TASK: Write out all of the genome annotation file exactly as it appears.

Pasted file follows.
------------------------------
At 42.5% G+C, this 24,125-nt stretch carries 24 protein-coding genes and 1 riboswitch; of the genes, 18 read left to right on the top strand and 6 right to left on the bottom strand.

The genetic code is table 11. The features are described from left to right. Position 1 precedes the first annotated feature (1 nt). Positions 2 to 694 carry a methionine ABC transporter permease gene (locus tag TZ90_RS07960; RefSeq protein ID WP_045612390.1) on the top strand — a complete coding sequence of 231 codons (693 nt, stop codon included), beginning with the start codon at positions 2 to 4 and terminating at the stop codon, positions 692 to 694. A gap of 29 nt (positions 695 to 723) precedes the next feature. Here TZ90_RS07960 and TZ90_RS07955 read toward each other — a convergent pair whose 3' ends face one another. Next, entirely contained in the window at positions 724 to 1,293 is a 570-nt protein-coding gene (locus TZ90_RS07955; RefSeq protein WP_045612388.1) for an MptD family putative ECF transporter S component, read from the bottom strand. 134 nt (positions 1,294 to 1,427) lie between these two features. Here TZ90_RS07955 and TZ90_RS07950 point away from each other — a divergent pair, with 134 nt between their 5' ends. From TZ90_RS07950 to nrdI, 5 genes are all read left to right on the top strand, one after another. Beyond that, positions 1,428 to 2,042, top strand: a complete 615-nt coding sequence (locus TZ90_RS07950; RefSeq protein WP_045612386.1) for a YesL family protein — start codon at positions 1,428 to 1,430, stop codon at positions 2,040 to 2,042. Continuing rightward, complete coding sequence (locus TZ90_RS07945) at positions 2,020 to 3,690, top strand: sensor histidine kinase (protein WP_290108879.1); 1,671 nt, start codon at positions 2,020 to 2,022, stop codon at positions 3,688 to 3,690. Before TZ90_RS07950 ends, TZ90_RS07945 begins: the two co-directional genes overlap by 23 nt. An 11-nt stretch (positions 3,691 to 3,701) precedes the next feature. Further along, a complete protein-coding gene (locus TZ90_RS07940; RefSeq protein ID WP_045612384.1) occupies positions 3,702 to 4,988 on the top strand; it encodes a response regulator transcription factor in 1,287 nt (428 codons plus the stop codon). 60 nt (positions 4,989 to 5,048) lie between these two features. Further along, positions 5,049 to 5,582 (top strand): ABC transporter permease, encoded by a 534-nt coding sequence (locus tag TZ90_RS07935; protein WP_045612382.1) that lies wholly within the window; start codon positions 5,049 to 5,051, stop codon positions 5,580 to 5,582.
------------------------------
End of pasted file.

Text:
At 42.5% G+C, this 24,125-nt stretch carries 24 protein-coding genes and 1 riboswitch; of the genes, 18 read left to right on the top strand and 6 right to left on the bottom strand.

The genetic code is table 11. The features are described from left to right. Position 1 precedes the first annotated feature (1 nt). Positions 2 to 694 carry a methionine ABC transporter permease gene (locus tag TZ90_RS07960; RefSeq protein ID WP_045612390.1) on the top strand — a complete coding sequence of 231 codons (693 nt, stop codon included), beginning with the start codon at positions 2 to 4 and terminating at the stop codon, positions 692 to 694. A gap of 29 nt (positions 695 to 723) precedes the next feature. Here TZ90_RS07960 and TZ90_RS07955 read toward each other — a convergent pair whose 3' ends face one another. Next, entirely contained in the window at positions 724 to 1,293 is a 570-nt protein-coding gene (locus TZ90_RS07955; RefSeq protein WP_045612388.1) for an MptD family putative ECF transporter S component, read from the bottom strand. 134 nt (positions 1,294 to 1,427) lie between these two features. Here TZ90_RS07955 and TZ90_RS07950 point away from each other — a divergent pair, with 134 nt between their 5' ends. From TZ90_RS07950 to nrdI, 5 genes are all read left to right on the top strand, one after another. Beyond that, positions 1,428 to 2,042, top strand: a complete 615-nt coding sequence (locus TZ90_RS07950; RefSeq protein WP_045612386.1) for a YesL family protein — start codon at positions 1,428 to 1,430, stop codon at positions 2,040 to 2,042. Continuing rightward, complete coding sequence (locus TZ90_RS07945) at positions 2,020 to 3,690, top strand: sensor histidine kinase (protein WP_290108879.1); 1,671 nt, start codon at positions 2,020 to 2,022, stop codon at positions 3,688 to 3,690. Before TZ90_RS07950 ends, TZ90_RS07945 begins: the two co-directional genes overlap by 23 nt. An 11-nt stretch (positions 3,691 to 3,701) precedes the next feature. Further along, a complete protein-coding gene (locus TZ90_RS07940; RefSeq protein ID WP_045612384.1) occupies positions 3,702 to 4,988 on the top strand; it encodes a response regulator transcription factor in 1,287 nt (428 codons plus the stop codon). 60 nt (positions 4,989 to 5,048) lie between these two features. Further along, positions 5,049 to 5,582 (top strand): ABC transporter permease, encoded by a 534-nt coding sequence (locus tag TZ90_RS07935; protein WP_045612382.1) that lies wholly within the window; start codon positions 5,049 to 5,051, stop codon positions 5,580 to 5,582.